Jeff and I found several puffball mushrooms on a recent morning walk in the woods. Squishy! Delicious!

This is why I knew it was actually time to shift. I’m a very committed person. I just needed the change to make sense on multiple levels, for the universe to give me some sense of permission. So, when the feeling that it was “time” crashed over me at the very end of the summer, I moved quickly and decisively, and it was done. I had a friend in mind who really needs and wants to make more money off of this work, and so I asked if he’d like to take over all of my paying accounts. He heartily accepted! It feels right. I worried I’d feel more… loss? Territorial feelings? I don’t. I feel like the opportunity and income this afforded me needs to flow now. Everything in nature gives of its excess. That seems to be the right design. But us? We attempt to hold and own things that were only ever flowing through us as gifts. How anxious we are, despite the unfathomable support and care the universe offers us- just being here is a miracle.

I have been so deeply impacted recently by teachings of gift economy. I mean, I’ve always loved the theory, but I mean specifically the things I’ve learned lately by those who actually put it into practice. I would like to move into this more meaningfully and in a way that might make a positive and tangible difference. I’ve been touched by the very serious and, I feel, prophetic words of Stephen Jenkinson on grief work as a “culture building proposition”. I’ve been interested in the ways that we disempower ourselves before we even start the good work- how we intellectualize and stall and stay within safe zones- essentially because we refuse to grieve. Because to grieve would be to face our cultural poverty. I’ve been very drawn to simplicity, and have been thinking a lot about what that really means and why it’s important for our time. I’ve been interested in doing work to deconstruct some of the intellectual hierarchies that show up in permaculture and local food circles- the stuff that keeps the concepts from flowing into practical and universally beneficial forms. Wendell Berry says “Abstraction is the enemy, wherever it is found.” I’ve found that to be true, and it’s a quote that pops up for me over and over. We, as a culture, seem to abstract things pathologically. I’ve become interested in what it would look like to move in the opposite direction- to move in a way that enhances and honors the meaning and relationship of all the things we touch. I just can’t see how it could hurt our situation, anyway.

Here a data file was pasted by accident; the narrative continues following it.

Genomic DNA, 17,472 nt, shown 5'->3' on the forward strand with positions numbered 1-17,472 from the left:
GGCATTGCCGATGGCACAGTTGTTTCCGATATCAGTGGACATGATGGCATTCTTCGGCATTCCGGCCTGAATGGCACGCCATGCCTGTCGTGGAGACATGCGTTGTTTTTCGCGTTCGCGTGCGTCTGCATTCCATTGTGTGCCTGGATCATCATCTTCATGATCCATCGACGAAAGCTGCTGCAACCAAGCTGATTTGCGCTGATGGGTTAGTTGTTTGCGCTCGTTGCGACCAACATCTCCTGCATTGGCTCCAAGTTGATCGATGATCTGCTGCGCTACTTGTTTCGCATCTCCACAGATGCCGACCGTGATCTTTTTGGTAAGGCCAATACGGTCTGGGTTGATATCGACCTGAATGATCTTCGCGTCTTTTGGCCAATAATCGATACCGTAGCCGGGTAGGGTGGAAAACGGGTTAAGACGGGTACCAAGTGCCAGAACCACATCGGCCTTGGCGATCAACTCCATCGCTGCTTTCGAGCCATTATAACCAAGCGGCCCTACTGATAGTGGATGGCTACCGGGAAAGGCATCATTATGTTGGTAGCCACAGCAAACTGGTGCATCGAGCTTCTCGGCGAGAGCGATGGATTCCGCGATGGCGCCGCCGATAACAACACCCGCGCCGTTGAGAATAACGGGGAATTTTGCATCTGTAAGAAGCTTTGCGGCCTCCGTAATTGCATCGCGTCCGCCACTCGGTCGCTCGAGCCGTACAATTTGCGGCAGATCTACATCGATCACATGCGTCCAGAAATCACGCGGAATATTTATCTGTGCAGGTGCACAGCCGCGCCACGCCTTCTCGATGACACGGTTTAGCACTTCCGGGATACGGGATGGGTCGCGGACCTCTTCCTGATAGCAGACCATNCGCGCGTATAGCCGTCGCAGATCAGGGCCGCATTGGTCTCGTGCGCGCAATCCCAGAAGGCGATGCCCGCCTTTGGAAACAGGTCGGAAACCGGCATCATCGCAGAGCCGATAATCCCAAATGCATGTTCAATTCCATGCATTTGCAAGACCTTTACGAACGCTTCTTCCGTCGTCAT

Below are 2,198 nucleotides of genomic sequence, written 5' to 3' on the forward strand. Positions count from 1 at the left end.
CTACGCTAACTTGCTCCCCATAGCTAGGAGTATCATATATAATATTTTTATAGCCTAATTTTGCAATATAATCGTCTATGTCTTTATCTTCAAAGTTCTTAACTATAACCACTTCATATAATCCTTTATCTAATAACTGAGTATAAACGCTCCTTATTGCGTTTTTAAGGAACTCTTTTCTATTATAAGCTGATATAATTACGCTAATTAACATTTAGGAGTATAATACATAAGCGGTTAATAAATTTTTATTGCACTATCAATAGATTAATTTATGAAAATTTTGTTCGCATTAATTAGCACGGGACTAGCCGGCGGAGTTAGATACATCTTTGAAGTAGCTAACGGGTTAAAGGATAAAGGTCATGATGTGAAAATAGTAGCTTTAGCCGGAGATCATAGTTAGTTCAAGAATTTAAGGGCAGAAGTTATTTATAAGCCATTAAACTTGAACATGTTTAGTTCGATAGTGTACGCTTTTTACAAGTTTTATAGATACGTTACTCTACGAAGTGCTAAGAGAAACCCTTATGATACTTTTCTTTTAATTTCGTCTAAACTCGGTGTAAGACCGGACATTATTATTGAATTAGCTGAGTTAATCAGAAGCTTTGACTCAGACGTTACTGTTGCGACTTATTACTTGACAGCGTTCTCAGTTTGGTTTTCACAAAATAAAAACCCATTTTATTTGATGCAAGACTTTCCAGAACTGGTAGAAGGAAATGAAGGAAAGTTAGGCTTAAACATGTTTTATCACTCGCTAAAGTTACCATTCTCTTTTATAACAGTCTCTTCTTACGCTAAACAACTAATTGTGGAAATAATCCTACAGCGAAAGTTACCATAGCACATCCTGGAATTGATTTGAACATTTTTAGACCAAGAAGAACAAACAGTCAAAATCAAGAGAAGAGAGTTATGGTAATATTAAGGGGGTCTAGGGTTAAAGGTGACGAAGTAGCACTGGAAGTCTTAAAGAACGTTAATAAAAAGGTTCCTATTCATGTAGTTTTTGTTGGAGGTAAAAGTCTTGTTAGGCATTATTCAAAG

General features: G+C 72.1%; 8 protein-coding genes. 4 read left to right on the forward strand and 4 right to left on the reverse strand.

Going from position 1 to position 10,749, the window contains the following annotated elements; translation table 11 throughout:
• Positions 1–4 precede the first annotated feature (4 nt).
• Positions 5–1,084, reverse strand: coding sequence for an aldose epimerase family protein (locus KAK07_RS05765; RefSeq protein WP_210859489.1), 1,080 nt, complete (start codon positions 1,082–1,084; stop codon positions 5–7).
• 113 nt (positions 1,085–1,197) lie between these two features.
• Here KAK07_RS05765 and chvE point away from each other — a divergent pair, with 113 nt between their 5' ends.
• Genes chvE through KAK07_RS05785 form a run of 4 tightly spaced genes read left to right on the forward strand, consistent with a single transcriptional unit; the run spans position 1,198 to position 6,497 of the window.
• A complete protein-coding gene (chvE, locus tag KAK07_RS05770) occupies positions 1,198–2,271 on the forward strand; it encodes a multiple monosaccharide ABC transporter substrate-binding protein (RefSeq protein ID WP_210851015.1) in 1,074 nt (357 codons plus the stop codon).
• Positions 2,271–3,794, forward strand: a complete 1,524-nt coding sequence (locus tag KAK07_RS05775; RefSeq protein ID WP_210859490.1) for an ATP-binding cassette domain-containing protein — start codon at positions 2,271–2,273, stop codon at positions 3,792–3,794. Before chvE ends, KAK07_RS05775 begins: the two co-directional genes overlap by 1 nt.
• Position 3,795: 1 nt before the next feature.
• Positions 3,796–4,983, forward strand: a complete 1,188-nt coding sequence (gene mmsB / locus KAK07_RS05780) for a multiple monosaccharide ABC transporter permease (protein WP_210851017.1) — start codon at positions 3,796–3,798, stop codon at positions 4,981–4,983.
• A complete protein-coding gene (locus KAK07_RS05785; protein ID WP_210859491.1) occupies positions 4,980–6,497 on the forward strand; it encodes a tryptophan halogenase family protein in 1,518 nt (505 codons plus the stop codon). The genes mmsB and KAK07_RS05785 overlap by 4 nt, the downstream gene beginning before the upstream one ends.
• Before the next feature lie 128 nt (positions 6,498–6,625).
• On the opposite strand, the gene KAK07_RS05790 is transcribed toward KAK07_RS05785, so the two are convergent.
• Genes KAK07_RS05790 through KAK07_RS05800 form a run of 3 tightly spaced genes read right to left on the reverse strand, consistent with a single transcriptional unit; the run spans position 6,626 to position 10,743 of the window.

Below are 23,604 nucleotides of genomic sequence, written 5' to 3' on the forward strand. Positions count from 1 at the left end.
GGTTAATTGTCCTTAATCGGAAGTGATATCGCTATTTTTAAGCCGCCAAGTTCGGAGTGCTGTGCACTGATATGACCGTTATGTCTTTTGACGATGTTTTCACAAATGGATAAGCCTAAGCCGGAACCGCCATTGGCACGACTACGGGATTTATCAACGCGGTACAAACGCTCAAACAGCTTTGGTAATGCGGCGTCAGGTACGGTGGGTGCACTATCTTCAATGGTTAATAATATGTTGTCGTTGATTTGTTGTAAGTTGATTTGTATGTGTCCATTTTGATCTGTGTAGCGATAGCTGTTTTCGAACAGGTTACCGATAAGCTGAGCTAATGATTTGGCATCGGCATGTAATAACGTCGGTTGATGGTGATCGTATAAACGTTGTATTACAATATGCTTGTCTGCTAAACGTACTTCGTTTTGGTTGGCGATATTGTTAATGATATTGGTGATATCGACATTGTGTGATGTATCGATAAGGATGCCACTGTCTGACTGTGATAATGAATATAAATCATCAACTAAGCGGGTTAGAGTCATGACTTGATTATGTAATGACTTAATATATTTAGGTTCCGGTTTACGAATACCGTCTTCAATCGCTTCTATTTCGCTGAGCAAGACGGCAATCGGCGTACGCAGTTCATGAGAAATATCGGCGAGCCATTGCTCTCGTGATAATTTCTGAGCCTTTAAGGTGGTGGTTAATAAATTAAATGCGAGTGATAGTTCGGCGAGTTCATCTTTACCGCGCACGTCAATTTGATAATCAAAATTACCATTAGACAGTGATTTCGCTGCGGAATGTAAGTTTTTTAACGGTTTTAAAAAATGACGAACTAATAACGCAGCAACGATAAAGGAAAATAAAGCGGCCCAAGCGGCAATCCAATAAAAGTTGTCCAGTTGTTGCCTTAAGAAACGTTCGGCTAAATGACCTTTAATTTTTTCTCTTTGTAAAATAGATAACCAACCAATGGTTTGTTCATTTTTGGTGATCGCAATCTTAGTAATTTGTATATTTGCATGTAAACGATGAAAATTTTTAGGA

Ahem. In the meantime, I have a big garden in need of prepping for the spring. I have bins full of worms who are busy making compost. I have 9 rabbits (and possibly more coming soon, since the “sister” in a boy/girl pair we got turned out to be a brother and was housed with all the ladies… whoops!), 4 pigs, 20 ducks, 27 chickens, a high-needs farm dog, 2 children, and a guinea pig. All of these creatures need to eat, daily. They all poop a lot too. And so it goes. 🌈